A nascent composting industry does exist in Cambodia, including a substantial composting plant in Battambang. However, these initiatives are limited by the extent to which they can acquire waste that is uncontaminated by non-organic substances.
“Once the waste is mixed, it’s too expensive to sort it under current conditions,” said Stäudel.
Similar problems inhibit the country’s potential to use its waste to generate electricity. It is possible to convert waste into a refuse-derived fuel and incinerate it to create energy, but without prior sorting of the waste, such a process is difficult.
“Not segregating waste at the household level is a problem, as you have a lot of organic waste in the mix and organic waste is wet,” said Janensch. “Wet waste is not a good refuse-derived fuel.”
Compounding the issue of unsorted waste is the inability to generate enough revenue from energy sales to cover operational costs. Chinese investment companies have previously explored building waste-to-energy plants, but they ultimately abandoned the projects when it became clear that end-user payments would be insufficient to cover the costs of waste collection, according to an upcoming brief by GIZ.
Indeed, the need for a self-sustaining model to finance the country’s waste-management systems underpins all challenges in the sector.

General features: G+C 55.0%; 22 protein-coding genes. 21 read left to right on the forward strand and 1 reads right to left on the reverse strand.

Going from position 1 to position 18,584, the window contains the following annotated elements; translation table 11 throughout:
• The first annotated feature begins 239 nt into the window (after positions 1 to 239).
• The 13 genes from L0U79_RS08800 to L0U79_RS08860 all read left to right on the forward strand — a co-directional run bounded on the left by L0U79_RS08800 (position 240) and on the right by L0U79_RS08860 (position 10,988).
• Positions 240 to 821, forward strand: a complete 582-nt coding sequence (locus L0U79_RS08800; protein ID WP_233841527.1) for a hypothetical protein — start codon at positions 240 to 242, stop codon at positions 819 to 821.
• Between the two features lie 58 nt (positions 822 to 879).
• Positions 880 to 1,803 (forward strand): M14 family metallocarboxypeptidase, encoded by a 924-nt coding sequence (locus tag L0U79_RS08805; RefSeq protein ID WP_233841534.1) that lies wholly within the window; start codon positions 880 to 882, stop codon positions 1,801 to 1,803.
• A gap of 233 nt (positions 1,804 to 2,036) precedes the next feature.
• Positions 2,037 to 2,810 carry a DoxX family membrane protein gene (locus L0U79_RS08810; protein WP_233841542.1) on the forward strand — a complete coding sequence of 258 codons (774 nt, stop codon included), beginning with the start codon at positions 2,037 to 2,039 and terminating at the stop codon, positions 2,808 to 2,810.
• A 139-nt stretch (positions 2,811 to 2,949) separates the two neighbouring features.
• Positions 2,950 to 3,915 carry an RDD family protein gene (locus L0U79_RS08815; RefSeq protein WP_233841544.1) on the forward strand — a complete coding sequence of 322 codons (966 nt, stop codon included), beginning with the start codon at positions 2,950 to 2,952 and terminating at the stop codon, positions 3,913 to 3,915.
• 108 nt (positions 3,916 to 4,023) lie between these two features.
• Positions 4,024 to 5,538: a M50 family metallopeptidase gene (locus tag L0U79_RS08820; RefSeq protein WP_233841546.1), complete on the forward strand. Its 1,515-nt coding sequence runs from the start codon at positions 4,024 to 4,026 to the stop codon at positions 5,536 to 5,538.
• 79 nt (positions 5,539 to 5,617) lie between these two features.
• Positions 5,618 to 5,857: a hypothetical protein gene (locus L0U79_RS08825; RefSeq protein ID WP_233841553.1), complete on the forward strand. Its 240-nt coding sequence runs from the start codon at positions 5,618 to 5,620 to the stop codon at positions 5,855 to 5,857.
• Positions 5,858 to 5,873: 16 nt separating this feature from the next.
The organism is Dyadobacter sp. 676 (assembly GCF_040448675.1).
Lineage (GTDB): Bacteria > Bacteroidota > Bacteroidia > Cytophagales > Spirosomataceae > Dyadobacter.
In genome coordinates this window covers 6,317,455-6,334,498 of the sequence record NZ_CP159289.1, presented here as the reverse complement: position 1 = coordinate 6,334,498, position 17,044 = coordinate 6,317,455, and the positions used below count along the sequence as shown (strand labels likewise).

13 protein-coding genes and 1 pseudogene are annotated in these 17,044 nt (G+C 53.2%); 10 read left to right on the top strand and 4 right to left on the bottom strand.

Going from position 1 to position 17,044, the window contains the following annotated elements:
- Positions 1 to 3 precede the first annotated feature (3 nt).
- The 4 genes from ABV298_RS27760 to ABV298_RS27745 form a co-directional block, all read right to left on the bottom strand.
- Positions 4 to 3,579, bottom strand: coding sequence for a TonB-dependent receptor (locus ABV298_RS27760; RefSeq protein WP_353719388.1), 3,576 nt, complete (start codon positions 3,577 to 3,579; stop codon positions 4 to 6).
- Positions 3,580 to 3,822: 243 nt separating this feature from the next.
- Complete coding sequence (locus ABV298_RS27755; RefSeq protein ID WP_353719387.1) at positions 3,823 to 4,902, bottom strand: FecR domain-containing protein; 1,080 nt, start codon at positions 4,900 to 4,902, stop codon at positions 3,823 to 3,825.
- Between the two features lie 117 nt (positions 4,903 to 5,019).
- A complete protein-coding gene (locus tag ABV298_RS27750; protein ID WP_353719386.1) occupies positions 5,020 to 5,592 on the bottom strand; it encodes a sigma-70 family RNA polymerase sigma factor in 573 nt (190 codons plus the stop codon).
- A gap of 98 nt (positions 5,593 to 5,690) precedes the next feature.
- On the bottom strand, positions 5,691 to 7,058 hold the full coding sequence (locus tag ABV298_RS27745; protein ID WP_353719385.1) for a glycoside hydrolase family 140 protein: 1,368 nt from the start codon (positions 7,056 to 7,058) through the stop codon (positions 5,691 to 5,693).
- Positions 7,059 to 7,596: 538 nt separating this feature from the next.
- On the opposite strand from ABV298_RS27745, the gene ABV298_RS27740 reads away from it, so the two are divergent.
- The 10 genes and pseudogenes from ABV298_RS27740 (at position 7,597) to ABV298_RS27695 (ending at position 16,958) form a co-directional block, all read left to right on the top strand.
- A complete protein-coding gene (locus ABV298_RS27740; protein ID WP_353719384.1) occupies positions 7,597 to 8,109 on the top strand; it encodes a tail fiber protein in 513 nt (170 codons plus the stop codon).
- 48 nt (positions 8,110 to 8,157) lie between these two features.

“The problem is, if you start a waste-management system based on subsidies, taxes or funding from the government … as soon as these funding [sources] are gone, the systems are gone as well,“ said Florian Werthmann, founder and managing director of circular economy and consulting firm Ecologicon.
Consistent collection of waste-management fees has become a “hen and egg” for Cambodia, said Stäudel.
“We sometimes have the problem that citizens complain about the service, and then they don’t pay,” he noted. The result is that waste-management companies in Cambodia are often left without capital to improve their services, and thus are forced to operate using machinery that could at best be described as vintage.
Cambodia also currently lacks a mandatory extended producer responsibility (EPR) scheme, which would require companies manufacturing waste-generating products to pay for some of the disposal cost for that waste. While pilot projects in this area have been launched by organisations such as GIZ and UNDP, the system is still in its early stages and remains voluntary in character. Along with improvements in household waste fee collection, widespread EPR adoption will be necessary to make Cambodia’s waste-management industry sustainable and financially self-sufficient, noted Janensch.